To implement data storage and processing, the NeoFS system operates with objects. An object is a structure intended to be placed on a data storage device and transmitted over a network. This structure consists of a user’s data block of a finite length and a set of headers containing information about the data and the object itself. The size of the data in the object can be zero.
Objects may have links to other objects. User data may be split into several linked objects to solve scaling and balancing problems.
There are fixed headers containing the version of the object format, its total length, unique identifier, the optional links to other objects, the signature of a data publisher, type identifier of the next extended headers, and identifiers for internal NeoFS processes.
The extended headers have a similar structure. User data attached to the object is placed after headers.
The object in the system is immutable. The NeoFS core works only with a fixed object header and treats the data as an immutable sequence of bytes without interacting with the content. Extended headers store information about user data properties, encryption algorithms, checksum values, cryptographic signatures, identifiers, etc. Extended headers are processed in the order of appearance by separate data processing and transformation modules. This allows organizing complex schemes of working with information by delegating the processing and conversion of user data to higher-level modules of the system.
The user can define a placement rule and ACL to an owned container. That placement rule is applied to all stored objects. The placement rule consists of a set of SELECT() or FILTER() operations applied to Network Map. The result of these operations is a subgraph of Network Map where data can be placed. The SELECT() operation is applied to a tree. The operation inputs are a replication factor at this level and a bucket type. Multiple operations in the placement rule are put into order and each subsequent SELECT(r, type) operation is applied to the result of the previous one. The FILTER() operation is applied to a graph. The operation inputs are a bucket type, value, and comparison operation. For text values, operations eq, ne are available. For numerical values, gt, ge, lt, and le are additionally available. A set of operations on the graph (in the placement rule) can be combined by using AND, OR, NOT operations. The placement function is executed recursively with the operation of the next step being applied for all the nodes retrieved at the previous step.
The user can send a request for storage or get of the object to any node of the NeoFS network which will redirect the request to the nodes satisfying the placement rule of the container to which the object belongs.
The NeoFS requests, their structure, and the life cycle are described in the API documentation.
Control over the object’s integrity in the container is assigned to Storage nodes of this container. They perform data replication, garbage collection, recovery, and migration. The basis for these actions is the economic model of a collective reward of the container if all data is stored in accordance with the storage policy, or collective fine if it is not.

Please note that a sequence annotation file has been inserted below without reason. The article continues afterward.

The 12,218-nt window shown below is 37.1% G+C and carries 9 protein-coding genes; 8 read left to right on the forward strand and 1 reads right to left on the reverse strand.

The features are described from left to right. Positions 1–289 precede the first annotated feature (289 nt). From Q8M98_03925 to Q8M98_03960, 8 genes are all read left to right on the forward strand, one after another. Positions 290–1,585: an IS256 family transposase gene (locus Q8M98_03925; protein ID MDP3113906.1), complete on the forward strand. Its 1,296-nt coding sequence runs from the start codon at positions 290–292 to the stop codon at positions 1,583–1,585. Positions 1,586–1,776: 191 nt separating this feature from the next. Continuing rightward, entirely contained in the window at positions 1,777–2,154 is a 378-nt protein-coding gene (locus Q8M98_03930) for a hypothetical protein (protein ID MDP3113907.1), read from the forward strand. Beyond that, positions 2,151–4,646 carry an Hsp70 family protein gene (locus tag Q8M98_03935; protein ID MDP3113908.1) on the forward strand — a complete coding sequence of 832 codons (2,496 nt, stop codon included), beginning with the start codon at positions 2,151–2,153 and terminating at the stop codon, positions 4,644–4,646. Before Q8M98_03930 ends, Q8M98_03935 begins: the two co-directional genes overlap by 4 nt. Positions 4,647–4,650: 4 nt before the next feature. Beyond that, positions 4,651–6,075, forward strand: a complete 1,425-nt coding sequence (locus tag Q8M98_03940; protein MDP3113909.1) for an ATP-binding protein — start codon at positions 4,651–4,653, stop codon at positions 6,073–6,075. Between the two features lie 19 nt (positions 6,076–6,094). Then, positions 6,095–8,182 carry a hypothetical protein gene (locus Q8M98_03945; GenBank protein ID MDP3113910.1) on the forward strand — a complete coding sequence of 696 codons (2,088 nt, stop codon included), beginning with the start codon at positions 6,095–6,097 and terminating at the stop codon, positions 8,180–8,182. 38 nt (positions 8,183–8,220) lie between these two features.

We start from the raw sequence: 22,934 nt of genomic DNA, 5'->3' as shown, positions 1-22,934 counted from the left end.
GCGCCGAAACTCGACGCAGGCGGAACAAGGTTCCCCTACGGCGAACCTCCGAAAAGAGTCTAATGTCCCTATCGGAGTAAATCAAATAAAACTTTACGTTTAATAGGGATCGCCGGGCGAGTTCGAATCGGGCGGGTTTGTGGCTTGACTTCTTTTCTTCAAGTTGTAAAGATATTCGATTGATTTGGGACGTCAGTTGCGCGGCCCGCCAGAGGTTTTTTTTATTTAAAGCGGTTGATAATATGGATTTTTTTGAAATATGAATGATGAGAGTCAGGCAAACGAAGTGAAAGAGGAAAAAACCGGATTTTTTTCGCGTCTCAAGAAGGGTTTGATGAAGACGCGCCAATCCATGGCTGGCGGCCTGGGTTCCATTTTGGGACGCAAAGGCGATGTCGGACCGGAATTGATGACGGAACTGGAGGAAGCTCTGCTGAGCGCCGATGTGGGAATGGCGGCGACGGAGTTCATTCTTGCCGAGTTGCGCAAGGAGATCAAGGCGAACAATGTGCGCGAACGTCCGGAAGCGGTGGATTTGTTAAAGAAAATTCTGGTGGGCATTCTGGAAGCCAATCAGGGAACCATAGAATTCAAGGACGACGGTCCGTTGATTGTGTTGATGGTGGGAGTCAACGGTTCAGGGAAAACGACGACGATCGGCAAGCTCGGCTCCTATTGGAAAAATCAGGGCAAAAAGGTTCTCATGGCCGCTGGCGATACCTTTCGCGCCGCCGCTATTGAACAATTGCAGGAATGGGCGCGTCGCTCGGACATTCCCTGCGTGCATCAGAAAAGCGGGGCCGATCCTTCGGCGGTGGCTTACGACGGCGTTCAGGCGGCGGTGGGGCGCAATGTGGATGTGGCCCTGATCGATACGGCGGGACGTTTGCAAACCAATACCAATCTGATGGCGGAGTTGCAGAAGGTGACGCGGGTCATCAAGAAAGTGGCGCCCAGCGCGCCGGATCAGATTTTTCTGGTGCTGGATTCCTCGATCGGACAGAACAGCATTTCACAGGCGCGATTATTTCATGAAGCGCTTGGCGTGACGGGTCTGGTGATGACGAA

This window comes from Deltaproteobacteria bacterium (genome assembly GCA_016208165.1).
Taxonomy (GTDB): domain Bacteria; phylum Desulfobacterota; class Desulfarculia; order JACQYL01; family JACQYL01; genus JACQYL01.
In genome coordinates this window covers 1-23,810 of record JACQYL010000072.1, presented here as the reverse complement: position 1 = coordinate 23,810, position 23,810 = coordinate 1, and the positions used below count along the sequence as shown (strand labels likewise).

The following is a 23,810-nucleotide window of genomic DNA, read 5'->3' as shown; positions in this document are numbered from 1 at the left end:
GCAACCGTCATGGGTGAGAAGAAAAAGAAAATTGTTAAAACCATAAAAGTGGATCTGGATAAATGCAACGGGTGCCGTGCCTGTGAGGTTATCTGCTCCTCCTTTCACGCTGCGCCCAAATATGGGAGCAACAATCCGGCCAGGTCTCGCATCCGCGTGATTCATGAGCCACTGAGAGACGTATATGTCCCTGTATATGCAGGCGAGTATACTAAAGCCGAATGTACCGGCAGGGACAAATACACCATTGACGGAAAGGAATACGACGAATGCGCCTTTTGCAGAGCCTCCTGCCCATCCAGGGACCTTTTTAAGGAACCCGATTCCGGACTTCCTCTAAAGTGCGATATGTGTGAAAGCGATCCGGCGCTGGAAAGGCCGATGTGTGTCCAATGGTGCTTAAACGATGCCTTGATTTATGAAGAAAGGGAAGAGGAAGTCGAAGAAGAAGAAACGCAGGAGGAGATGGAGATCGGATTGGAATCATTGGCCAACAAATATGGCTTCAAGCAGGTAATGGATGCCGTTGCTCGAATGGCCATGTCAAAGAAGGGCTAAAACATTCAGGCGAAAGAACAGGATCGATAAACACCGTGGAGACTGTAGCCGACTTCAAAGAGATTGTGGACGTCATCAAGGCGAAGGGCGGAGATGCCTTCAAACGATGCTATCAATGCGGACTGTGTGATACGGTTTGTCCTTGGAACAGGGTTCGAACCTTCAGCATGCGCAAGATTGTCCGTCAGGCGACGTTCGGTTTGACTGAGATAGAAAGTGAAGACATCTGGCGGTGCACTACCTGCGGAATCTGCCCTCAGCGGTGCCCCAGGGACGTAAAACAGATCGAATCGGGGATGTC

In addition to monitoring the data integrity, Storage nodes also control access rights to data. NeoFS has a flexible ACL system. It contains the basic ACL written to the container structure, bearer token, and the extended ACL, if it is allowed in the basic ACL, in the container object. The basic ACL is written into the container structure and, as a result, is created together with the container and cannot be changed. Validation of the basic ACL has to be cheap and cover the majority of user needs. In the container structure, this is a 32-bit integer storing a bit field. The extended ACL is stored in the object in the container. It cannot be changed but a new object can be added with a new version which will logically replace previously created objects. In the extended object headers, it is indicated that this is an object of type ExtendedACL and its version. the objects of type ExtendedACL can only be created by the owner of the container because this follows logically from the immutability of the underlying ACL.
If the user, when creating the container, has set the possibility of using the extended ACL, the ExtendedACL object is automatically created with the zero version and an empty access table in the payload section. If an error occurred while trying to get the object with extended ACLs then the authorization check is considered failed.
The Bearer keyword is used to activate authorization checks on the Bearer token transferred in the request headers. This is a table of the same type as the Extended ACL but with fields indicating the time of the token’s validity (with which epoch or height) and a chain of key signatures that goes back to the owner of the container. The Bearer token is processed in the same way as the Extended ACL. If the Bearer token is present in the request then it cancels the check on the Extended ACL.